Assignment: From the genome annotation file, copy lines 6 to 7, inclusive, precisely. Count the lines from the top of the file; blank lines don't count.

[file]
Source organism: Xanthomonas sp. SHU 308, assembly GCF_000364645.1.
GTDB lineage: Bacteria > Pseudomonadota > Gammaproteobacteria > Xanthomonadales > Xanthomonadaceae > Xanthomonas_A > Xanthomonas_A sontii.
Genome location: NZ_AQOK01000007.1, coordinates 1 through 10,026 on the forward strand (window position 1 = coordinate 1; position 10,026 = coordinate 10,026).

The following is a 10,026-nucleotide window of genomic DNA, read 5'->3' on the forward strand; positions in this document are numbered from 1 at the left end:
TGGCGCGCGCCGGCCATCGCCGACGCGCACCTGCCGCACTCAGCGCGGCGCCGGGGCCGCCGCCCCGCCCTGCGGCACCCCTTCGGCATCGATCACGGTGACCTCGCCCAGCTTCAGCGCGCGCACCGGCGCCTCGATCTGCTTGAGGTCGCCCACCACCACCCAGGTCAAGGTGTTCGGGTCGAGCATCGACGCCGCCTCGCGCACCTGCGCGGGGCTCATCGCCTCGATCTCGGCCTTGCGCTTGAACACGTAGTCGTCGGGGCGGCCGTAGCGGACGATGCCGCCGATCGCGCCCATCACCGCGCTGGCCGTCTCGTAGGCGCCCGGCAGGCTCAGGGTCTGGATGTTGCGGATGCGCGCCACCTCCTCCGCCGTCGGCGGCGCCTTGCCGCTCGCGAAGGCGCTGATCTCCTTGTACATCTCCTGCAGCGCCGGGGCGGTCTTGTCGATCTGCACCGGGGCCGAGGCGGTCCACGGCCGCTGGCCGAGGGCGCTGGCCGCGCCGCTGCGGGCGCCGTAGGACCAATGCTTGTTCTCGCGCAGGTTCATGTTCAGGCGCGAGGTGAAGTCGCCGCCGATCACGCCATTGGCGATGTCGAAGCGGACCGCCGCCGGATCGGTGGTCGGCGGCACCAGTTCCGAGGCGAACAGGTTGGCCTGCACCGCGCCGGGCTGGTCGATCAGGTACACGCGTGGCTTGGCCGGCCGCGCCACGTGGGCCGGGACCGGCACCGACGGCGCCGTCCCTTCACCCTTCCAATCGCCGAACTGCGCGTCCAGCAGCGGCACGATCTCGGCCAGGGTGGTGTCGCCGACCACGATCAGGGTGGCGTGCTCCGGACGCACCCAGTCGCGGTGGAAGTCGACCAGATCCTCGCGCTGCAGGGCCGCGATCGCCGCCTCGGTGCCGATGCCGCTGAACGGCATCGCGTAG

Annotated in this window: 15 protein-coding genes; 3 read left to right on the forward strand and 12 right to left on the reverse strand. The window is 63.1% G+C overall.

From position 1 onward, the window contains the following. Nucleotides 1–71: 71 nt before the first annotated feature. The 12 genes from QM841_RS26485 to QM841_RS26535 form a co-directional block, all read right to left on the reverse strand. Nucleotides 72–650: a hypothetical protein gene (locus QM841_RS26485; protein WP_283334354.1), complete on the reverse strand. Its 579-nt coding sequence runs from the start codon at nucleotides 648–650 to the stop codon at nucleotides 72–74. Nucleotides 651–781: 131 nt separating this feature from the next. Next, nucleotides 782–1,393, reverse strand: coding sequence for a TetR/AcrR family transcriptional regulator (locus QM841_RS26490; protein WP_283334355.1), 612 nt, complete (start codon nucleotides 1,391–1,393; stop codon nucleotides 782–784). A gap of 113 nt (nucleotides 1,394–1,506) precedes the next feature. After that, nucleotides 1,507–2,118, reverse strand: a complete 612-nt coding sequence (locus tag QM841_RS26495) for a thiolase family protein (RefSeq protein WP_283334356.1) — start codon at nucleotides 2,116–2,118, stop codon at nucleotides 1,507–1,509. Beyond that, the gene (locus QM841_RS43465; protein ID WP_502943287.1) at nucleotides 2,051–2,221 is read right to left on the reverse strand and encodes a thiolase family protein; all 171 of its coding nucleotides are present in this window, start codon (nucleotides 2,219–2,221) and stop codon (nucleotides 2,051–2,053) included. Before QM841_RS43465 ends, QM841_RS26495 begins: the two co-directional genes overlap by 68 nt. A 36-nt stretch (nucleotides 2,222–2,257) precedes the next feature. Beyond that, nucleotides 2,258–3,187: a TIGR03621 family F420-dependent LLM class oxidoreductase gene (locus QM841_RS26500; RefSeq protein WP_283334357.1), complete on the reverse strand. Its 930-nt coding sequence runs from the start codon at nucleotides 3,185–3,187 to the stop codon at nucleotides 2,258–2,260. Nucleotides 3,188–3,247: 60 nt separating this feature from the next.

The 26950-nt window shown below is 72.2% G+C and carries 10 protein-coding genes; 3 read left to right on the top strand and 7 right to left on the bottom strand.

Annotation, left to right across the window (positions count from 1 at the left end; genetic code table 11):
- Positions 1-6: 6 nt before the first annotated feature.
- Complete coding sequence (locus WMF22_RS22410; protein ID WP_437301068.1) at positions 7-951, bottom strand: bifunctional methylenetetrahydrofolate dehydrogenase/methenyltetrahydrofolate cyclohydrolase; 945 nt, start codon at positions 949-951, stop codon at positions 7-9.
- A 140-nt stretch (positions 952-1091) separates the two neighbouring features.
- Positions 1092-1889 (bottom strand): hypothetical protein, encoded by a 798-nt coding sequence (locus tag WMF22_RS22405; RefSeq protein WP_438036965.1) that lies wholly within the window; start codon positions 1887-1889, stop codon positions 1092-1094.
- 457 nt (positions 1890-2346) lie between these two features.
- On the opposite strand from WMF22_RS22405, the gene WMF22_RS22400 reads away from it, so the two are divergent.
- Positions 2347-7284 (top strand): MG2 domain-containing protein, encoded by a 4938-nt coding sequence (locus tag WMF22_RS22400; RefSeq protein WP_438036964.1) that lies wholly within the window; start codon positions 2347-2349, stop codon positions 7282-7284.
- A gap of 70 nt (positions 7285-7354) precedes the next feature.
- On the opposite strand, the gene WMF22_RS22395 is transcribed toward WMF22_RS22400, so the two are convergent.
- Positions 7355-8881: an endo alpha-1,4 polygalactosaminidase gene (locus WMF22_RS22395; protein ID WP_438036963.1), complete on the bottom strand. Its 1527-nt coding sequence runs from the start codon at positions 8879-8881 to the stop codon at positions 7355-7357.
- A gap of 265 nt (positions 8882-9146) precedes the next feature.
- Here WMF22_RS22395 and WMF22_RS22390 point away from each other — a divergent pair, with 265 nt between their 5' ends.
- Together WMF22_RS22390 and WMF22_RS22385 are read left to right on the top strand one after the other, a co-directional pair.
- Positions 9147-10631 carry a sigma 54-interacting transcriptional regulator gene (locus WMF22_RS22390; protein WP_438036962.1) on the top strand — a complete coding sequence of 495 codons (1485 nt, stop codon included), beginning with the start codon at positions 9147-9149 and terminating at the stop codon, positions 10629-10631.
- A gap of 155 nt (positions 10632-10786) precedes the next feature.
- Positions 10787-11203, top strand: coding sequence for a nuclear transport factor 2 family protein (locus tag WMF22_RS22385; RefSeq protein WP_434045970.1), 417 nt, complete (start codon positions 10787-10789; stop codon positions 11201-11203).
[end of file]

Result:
Annotated in this window: 15 protein-coding genes; 3 read left to right on the forward strand and 12 right to left on the reverse strand. The window is 63.1% G+C overall.

From position 1 onward, the window contains the following. Nucleotides 1–71: 71 nt before the first annotated feature. The 12 genes from QM841_RS26485 to QM841_RS26535 form a co-directional block, all read right to left on the reverse strand. Nucleotides 72–650: a hypothetical protein gene (locus QM841_RS26485; protein WP_283334354.1), complete on the reverse strand. Its 579-nt coding sequence runs from the start codon at nucleotides 648–650 to the stop codon at nucleotides 72–74. Nucleotides 651–781: 131 nt separating this feature from the next. Next, nucleotides 782–1,393, reverse strand: coding sequence for a TetR/AcrR family transcriptional regulator (locus QM841_RS26490; protein WP_283334355.1), 612 nt, complete (start codon nucleotides 1,391–1,393; stop codon nucleotides 782–784). A gap of 113 nt (nucleotides 1,394–1,506) precedes the next feature. After that, nucleotides 1,507–2,118, reverse strand: a complete 612-nt coding sequence (locus tag QM841_RS26495) for a thiolase family protein (RefSeq protein WP_283334356.1) — start codon at nucleotides 2,116–2,118, stop codon at nucleotides 1,507–1,509. Beyond that, the gene (locus QM841_RS43465; protein ID WP_502943287.1) at nucleotides 2,051–2,221 is read right to left on the reverse strand and encodes a thiolase family protein; all 171 of its coding nucleotides are present in this window, start codon (nucleotides 2,219–2,221) and stop codon (nucleotides 2,051–2,053) included. Before QM841_RS43465 ends, QM841_RS26495 begins: the two co-directional genes overlap by 68 nt. A 36-nt stretch (nucleotides 2,222–2,257) precedes the next feature. Beyond that, nucleotides 2,258–3,187: a TIGR03621 family F420-dependent LLM class oxidoreductase gene (locus QM841_RS26500; RefSeq protein WP_283334357.1), complete on the reverse strand. Its 930-nt coding sequence runs from the start codon at nucleotides 3,185–3,187 to the stop codon at nucleotides 2,258–2,260. Nucleotides 3,188–3,247: 60 nt separating this feature from the next.